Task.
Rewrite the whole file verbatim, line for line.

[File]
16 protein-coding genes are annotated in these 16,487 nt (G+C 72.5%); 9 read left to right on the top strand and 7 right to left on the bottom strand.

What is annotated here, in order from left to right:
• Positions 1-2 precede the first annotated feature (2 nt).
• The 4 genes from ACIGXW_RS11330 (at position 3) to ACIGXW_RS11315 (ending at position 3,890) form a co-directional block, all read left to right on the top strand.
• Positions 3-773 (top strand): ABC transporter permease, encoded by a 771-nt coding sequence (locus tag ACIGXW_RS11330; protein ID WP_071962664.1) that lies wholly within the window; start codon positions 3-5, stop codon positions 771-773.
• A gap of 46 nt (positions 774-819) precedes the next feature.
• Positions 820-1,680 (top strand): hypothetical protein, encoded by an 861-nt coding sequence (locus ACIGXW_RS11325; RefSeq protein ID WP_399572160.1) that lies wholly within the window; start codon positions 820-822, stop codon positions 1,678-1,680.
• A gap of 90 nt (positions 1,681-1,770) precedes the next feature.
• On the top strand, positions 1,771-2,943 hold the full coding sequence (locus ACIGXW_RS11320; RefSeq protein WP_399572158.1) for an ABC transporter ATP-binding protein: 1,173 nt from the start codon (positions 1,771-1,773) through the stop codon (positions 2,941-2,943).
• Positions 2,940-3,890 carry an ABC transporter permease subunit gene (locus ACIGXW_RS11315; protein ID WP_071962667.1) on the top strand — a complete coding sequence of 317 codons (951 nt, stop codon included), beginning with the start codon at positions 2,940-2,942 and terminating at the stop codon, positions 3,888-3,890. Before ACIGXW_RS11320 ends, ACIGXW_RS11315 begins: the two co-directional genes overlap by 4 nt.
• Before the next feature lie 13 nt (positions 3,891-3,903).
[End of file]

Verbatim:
16 protein-coding genes are annotated in these 16,487 nt (G+C 72.5%); 9 read left to right on the top strand and 7 right to left on the bottom strand.

What is annotated here, in order from left to right:
• Positions 1-2 precede the first annotated feature (2 nt).
• The 4 genes from ACIGXW_RS11330 (at position 3) to ACIGXW_RS11315 (ending at position 3,890) form a co-directional block, all read left to right on the top strand.
• Positions 3-773 (top strand): ABC transporter permease, encoded by a 771-nt coding sequence (locus tag ACIGXW_RS11330; protein ID WP_071962664.1) that lies wholly within the window; start codon positions 3-5, stop codon positions 771-773.
• A gap of 46 nt (positions 774-819) precedes the next feature.
• Positions 820-1,680 (top strand): hypothetical protein, encoded by an 861-nt coding sequence (locus ACIGXW_RS11325; RefSeq protein ID WP_399572160.1) that lies wholly within the window; start codon positions 820-822, stop codon positions 1,678-1,680.
• A gap of 90 nt (positions 1,681-1,770) precedes the next feature.
• On the top strand, positions 1,771-2,943 hold the full coding sequence (locus ACIGXW_RS11320; RefSeq protein WP_399572158.1) for an ABC transporter ATP-binding protein: 1,173 nt from the start codon (positions 1,771-1,773) through the stop codon (positions 2,941-2,943).
• Positions 2,940-3,890 carry an ABC transporter permease subunit gene (locus ACIGXW_RS11315; protein ID WP_071962667.1) on the top strand — a complete coding sequence of 317 codons (951 nt, stop codon included), beginning with the start codon at positions 2,940-2,942 and terminating at the stop codon, positions 3,888-3,890. Before ACIGXW_RS11320 ends, ACIGXW_RS11315 begins: the two co-directional genes overlap by 4 nt.
• Before the next feature lie 13 nt (positions 3,891-3,903).